It was at the end of the 1920s that John Maynard Keynes advised the would-be competent economists to be thoroughly versed in other branches of knowledge besides economics. In particular, he mentioned mathematics, sociology, psychology, history and philosophy.
In recent decades mathematics gained an upper hand in explaining economic data. With the advent of the 2007 to 2008 financial meltdown, economists began recommending the use of these branches of knowledge apart from mathematics, history was especially recommended. Here, we must recall how psychology has been employed in the past as a tool in understanding economic problems.
Psychology is the study of mind, attitude and behaviour. It has been used to understand how managers make decisions concerning employees and marketing of goods and services. They are often confronted with rival choices. While some problems can be expressed in quantitative terms, others cannot.
A manager must use judgement with psychology as one of his tools. How, for example, will other workers react if you promote someone who obviously is not the most competent and you do so because of the special relationship he has with you?
Firms use psychology when they show price of an article as 999 currency units instead of simply giving the price as 1 000. The latter makes the price look higher than the former yet the difference is insignificant. Some buyers do get hoodwinked, especially those who do impulse buying.
There is a term in economics called consumer sovereignty meaning that the consumer is king or queen that consumers are the final decision-makers on what to buy and not to buy. A businessperson who wants to succeed must, therefore, strive to know the preferences of his potential customers.
The term consumer sovereignty is sometimes an illusion. Businesspersons through their marketing and sales departments influence people to buy what they [businesspeople] want them to buy.
This they do through regular advertisements using famous personalities such as beautiful women footballers to reinforce the adverts. As a result of repetitive advertising, buyers stop thinking what to buy, they develop brand loyalty and keep buying the products they are used to instead of trying a new one.
Abraham Maslow, the psychologist, recognised five human needs and ranked them in ascending order thus (1) psychological needs for food and shelter (2) safety and security (3) belongingness (4) self and social esteem and (5) self- actualisation.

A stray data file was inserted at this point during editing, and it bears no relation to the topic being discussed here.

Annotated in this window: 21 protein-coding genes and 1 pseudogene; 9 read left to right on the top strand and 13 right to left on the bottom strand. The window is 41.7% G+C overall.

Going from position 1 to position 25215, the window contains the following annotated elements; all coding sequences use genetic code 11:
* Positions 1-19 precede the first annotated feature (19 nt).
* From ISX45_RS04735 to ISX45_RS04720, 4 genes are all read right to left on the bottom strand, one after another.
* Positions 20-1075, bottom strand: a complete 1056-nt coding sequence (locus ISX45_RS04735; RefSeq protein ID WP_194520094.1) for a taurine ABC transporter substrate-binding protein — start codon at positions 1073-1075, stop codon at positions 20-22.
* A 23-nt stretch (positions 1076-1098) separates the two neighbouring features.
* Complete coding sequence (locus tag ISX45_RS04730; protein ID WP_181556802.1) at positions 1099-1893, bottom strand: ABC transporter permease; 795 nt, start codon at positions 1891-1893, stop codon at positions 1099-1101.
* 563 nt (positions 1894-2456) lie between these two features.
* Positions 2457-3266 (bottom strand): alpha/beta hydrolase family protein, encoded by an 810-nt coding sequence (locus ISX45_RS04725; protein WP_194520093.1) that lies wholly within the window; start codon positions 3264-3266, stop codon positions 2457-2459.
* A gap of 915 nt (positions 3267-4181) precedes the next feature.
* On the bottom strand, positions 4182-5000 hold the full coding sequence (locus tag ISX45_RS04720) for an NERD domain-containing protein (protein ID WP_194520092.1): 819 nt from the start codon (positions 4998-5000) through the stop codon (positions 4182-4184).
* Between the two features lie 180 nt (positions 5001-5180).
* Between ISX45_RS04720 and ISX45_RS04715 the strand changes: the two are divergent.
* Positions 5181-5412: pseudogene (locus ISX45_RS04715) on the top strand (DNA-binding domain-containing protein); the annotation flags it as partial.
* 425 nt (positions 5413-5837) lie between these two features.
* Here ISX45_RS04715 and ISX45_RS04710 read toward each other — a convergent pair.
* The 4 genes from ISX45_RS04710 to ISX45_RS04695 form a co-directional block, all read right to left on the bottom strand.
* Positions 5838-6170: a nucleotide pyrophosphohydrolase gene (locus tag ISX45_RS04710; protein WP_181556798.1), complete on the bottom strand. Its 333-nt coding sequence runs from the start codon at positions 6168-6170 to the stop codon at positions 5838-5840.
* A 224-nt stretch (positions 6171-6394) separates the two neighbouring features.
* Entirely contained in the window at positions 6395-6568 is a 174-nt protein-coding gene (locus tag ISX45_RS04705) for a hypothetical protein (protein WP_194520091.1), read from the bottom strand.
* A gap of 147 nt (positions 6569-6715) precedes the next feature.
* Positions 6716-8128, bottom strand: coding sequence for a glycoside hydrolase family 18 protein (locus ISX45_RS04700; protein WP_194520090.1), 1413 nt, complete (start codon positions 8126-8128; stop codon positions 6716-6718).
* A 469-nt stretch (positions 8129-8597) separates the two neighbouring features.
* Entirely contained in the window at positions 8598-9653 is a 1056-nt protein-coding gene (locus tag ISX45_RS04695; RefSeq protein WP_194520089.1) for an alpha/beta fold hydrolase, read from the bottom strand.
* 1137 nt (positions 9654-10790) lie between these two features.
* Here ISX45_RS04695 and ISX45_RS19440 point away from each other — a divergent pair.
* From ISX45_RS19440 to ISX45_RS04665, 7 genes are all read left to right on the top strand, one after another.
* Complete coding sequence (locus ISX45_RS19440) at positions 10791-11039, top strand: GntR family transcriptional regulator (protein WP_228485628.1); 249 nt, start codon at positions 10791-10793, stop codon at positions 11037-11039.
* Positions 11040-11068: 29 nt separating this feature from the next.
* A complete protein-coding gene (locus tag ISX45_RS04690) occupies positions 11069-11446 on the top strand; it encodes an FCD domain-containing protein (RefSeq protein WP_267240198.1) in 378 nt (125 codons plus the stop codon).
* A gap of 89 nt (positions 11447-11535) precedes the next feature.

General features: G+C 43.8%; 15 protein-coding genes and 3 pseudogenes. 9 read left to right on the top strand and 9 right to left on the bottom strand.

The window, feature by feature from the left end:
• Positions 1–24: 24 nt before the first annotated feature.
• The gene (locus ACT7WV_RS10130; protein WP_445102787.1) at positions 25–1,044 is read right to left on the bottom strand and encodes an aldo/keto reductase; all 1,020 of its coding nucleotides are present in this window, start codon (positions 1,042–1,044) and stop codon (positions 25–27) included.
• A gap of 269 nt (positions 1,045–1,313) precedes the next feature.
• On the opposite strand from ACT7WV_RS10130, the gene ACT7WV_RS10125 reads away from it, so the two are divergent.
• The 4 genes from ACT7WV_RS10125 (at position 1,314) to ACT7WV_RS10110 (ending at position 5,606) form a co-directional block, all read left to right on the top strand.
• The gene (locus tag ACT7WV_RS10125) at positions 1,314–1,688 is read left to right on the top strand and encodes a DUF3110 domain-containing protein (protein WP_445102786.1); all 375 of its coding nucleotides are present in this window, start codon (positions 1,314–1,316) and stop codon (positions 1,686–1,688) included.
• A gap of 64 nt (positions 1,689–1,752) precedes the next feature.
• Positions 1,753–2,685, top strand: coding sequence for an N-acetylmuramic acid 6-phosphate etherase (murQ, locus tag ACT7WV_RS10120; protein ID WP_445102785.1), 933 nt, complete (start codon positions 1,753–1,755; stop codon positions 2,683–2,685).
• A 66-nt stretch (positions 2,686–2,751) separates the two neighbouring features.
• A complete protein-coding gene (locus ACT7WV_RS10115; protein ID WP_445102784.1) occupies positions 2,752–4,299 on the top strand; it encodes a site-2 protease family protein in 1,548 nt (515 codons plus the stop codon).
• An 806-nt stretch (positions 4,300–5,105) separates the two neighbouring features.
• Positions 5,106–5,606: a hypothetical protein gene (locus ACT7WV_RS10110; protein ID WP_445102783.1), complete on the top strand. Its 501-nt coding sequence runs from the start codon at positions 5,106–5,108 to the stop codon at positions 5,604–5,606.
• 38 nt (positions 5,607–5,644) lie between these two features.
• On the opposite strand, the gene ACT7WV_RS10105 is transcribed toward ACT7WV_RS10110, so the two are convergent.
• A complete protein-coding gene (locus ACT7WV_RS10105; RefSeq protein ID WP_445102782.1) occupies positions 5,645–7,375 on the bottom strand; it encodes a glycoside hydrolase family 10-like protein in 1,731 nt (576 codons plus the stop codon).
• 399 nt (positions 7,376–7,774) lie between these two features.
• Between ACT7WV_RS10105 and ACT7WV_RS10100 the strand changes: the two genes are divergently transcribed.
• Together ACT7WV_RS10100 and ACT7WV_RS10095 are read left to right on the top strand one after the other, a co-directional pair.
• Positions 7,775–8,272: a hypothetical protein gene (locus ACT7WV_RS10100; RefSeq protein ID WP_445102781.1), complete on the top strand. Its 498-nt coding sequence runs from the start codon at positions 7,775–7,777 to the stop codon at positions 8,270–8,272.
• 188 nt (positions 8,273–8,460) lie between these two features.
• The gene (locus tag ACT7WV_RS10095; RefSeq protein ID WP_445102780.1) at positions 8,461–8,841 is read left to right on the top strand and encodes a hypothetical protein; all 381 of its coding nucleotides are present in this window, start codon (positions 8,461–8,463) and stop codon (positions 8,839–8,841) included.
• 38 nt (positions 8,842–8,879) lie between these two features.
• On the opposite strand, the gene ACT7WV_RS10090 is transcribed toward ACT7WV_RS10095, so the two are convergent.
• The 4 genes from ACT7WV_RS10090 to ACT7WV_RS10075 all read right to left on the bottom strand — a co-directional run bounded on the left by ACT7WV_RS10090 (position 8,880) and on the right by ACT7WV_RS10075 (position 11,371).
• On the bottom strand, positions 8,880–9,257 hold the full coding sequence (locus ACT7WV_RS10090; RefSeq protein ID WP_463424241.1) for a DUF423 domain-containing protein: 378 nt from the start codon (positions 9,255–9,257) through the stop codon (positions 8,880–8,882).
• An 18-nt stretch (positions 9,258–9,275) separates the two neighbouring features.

A person seeks to satisfy his psychological needs first before tackling other needs. Unless he has enough food to eat and shelter in which to protect himself from cold and wild animals as well as decent dress he gives little thought to other needs. You do not think of amusing yourself in dance or singing when your stomach is empty.
For government this policy observation is helpful. The government must first of all make sure that its people have enough food. Food security is the basis of other desirable activities. People will not bother about education, science or cultural activities if they are starving. To economic planners, Maslow the psychologist puts food security on the priority list.
Having satisfied people’s psychological needs, an economic planner is stupid if he or she thinks people will be contented with what they have. Actually, they want to fulfil other needs in the Maslovian hierarchy. Economic planning is a continuous journey; there is no question of resting on the laurels.
A country may be endowed with abundant resources of land, labour and capital (physical and infrastructure). Unless it has men and women to organise these into business, their presence will not bring about wealth. The person who organises these factors of production is called entrepreneur.
An entrepreneur is a risk bearer. In trying to organise these resources he may lose what he started with. He may start a business to make a profit, sometimes he gets bankrupt. Natural disasters may destroy; fire may burn down his products in the warehouse. There are all sorts of risks.
A country that is endowed with men and women with the entrepreneurial spirit is very lucky. It is out of such people you get founders of big companies and out of such group that we get prospectors for the miners that have brought wealth to a country. It is the entrepreneurs who went out of Europe to discover lands and eventually founded empire. An entrepreneur is an adventurer.
In Malawi, economic development has failed to accelerate because most people who take part in business are risk averse.